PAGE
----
Meta, by way of a quick and poorly constructed definition, is a thing (in this case TV show) that has some level of awareness of what it’s in or is somehow self-referential. This can have disastrous results. But it can also create some real magic on the small-screen. Take The Mind Robber serial from classic Doctor Who. The Doctor and his companions land outside of reality, in what they discover is the land of fiction, and the Doctor has to write fanfiction for them to escape. But he can never refer to himself because then he would become a fictional character. That whole serial is hyper-meta, but I’m not including that on the list. These shows have either used meta as a devise throughout their run or brought the very creation of the show to the forefront (in one case so sneakily you may not have noticed it).
This is the sneaky one. And I have to dip back into Doctor Who to explain it and then I won’t mention DW for the rest of the post. Promise.
Outlander is based on a series of novels (the Outlander series) by Diana Gabaldon. Before Gabaldon had decided on a setting for her novel, she happened to catch an episode of the Doctor Who serial The Highlanders. She thought it seemed like a good place to set the novel. As for the male lead, she chose the name Jamie. The Highlanders was the introduction to the character Jamie McCrimmon, longest running companion on the show. Gabaldon then gave her Jamie character the last name of Frazer. Now I read that the next bit was unintentional, but it seems to me she must have heard the actors name somewhere and subconsciously made the connection because the actor who played Jamie McCrimmon is named Frazer Hines.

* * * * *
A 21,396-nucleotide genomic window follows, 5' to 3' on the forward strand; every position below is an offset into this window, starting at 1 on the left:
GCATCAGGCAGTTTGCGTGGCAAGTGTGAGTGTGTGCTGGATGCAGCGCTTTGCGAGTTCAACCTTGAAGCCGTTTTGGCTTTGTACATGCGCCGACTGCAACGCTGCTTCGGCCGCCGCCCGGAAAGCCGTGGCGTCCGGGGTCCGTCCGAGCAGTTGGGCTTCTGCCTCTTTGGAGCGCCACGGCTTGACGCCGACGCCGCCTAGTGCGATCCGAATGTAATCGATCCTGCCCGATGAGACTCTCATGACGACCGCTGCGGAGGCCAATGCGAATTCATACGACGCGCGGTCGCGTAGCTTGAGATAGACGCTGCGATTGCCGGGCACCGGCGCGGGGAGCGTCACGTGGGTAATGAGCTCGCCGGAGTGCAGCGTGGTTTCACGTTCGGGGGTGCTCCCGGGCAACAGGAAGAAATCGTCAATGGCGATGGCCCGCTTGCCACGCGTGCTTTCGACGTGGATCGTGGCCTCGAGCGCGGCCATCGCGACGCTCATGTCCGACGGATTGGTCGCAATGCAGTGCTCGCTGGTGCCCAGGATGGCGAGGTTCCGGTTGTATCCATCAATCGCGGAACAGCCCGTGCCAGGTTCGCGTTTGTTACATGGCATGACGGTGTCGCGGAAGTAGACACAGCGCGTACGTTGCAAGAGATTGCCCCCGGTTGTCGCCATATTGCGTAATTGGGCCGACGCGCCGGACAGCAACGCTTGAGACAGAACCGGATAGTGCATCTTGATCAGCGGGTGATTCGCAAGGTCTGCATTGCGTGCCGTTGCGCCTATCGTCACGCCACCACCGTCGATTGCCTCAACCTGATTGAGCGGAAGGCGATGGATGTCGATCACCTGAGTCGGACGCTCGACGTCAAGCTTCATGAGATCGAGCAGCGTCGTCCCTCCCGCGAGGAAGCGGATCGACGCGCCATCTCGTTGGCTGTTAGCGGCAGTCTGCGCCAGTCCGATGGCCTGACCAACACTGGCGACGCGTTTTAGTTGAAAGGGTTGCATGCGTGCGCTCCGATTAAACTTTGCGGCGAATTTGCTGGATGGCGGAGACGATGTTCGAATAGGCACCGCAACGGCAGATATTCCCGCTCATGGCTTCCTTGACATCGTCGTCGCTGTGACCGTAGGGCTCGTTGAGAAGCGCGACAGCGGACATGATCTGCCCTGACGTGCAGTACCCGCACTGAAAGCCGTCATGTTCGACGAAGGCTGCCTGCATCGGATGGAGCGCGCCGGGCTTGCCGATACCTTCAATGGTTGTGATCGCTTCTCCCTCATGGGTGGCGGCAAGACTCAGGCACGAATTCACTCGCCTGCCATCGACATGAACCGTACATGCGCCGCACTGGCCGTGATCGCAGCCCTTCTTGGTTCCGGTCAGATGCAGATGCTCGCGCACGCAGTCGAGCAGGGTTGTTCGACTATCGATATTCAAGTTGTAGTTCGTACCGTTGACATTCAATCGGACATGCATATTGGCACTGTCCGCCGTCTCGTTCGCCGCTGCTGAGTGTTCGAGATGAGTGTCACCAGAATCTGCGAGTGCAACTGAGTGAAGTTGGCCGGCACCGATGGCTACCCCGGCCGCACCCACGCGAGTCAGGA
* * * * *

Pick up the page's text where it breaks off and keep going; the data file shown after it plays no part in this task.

The books have since been adapted into the series on Starz and, God love ’em, whoever’s in charge of that show let the snake eat it’s own tail and made sure Frazer Hines got a role on it. He played Sir Fletcher Gordon in the first season, who sympathetic to Claire’s plight, is accidentally responsible for Jamie’s rescue and eventual escape. He’s also set to return to the roll in the second season.
This almost feels like cheating somehow. But I often see animated shows when people talk about meta television and they usually aren’t shows that I’m a fan of, while Animaniacs, an excellent show that I love is chock full of self-reference, from including Steven Spielberg in a sketch (as the pope), Pinky and Brain’s discussion of the superiority of old school cartoons, to even the premise and character names themselves.